Sackville Street

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This great thoroughfare on the north side of the Liffey in central Dublin is nowadays known as O'Connell Street. But in the days of the Ascendancy it was called Sackville Street, and as such it appears frequently in Rutherfurd's second Irish book, from the 'Ascendancy' chapter onwards. At one time it contained a column supporting a statue of Nelson, but this was blown up. For the time being, a tall spike has been placed in the middle of the street.




 

 

 

Did You Know?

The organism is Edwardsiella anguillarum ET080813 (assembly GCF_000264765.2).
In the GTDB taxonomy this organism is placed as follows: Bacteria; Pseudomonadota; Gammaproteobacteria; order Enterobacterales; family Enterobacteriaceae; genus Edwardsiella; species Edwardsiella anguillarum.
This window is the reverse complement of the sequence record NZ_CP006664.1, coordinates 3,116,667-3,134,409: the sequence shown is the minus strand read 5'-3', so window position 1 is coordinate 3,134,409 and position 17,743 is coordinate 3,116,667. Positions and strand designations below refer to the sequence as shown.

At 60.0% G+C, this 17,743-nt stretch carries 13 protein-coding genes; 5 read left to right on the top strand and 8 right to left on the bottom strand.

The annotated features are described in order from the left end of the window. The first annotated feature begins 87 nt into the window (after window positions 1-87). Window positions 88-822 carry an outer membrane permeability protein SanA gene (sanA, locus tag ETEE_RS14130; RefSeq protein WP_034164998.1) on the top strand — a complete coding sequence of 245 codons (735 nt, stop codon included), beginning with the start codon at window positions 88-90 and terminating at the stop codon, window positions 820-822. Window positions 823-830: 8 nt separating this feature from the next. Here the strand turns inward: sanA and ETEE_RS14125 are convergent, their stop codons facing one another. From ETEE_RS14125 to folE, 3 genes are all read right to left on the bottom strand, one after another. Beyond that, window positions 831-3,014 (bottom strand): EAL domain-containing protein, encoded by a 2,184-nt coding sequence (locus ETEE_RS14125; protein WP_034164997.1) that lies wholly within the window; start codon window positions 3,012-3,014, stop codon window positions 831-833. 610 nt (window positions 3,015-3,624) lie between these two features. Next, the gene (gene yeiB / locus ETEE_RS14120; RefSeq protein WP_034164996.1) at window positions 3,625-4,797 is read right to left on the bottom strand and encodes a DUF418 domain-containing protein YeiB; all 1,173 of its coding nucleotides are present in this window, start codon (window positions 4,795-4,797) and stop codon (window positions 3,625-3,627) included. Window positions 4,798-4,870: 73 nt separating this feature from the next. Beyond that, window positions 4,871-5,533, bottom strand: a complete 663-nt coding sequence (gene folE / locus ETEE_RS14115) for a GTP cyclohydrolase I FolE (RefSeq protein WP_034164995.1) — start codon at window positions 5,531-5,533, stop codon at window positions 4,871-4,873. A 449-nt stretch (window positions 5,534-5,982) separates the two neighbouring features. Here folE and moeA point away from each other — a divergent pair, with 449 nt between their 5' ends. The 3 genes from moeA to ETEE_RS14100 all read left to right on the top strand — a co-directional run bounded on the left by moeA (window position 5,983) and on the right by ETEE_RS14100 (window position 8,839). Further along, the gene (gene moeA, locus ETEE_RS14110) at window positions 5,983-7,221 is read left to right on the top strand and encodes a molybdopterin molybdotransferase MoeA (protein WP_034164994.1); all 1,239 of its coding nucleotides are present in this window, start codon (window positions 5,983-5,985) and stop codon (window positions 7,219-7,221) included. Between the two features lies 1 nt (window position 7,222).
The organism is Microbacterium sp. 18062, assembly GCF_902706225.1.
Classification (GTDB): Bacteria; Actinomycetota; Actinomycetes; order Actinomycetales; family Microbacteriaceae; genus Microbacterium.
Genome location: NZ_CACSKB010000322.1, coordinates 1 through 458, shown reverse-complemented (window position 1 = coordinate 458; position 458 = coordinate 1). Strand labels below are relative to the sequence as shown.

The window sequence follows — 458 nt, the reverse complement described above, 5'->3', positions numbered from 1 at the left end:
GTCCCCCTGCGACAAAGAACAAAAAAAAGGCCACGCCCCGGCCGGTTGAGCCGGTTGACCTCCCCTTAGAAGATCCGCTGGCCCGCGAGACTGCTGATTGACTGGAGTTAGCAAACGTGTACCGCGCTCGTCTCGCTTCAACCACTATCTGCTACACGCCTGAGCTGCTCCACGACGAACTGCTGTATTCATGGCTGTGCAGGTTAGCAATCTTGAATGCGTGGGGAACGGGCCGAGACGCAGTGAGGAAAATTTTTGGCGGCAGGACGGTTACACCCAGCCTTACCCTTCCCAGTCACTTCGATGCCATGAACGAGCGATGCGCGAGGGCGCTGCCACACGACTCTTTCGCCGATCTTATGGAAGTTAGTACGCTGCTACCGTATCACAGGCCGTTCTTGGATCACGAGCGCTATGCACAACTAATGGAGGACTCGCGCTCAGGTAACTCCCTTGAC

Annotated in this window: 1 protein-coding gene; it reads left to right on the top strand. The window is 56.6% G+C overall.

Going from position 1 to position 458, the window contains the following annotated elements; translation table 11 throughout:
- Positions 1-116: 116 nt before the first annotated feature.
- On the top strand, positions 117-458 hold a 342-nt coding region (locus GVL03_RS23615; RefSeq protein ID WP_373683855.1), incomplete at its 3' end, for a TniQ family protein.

For perhaps 600 years, the patron saint of England - not Britain - has been Saint George. Before St George, there were several candidates for the position, including the last king of the ancient Saxon royal house, St Edward the Confessor, son of the disastrous King Ethelred the Unready. But St Edward was a monkish fellow, always praying, and never popular. Whereas St George, by repute, had slain a dragon on top of a well-known beauty spot in southern England. The fact that he was most likely an obscure third-century Roman, who had never been to the British Isles in his life, and is unlikely to have met a dragon, could be forgotten. He was heroic, he had a fine silver shield with a bold red cross on it, like a crusader. And the Londoners liked him and made him their own. When this author was a Wolf Cub and a Boy Scout in his childhood, he always had to march in the big St George’s Day parade, on the twenty-third day of this month !




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